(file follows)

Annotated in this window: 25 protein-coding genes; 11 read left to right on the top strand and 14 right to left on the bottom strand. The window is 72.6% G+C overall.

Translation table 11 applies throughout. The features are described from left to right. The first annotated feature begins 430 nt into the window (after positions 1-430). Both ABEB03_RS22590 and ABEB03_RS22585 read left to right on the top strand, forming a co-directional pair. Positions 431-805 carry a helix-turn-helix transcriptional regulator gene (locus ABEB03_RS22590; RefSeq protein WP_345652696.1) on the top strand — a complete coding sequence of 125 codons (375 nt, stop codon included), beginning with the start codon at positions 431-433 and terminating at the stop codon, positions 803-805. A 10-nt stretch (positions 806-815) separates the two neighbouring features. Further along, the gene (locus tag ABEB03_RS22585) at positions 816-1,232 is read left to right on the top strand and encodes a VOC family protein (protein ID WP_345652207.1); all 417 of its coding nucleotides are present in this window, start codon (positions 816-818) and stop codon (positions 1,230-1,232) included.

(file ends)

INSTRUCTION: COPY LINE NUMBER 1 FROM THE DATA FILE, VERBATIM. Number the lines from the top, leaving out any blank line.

Annotated in this window: 25 protein-coding genes; 11 read left to right on the top strand and 14 right to left on the bottom strand. The window is 72.6% G+C overall.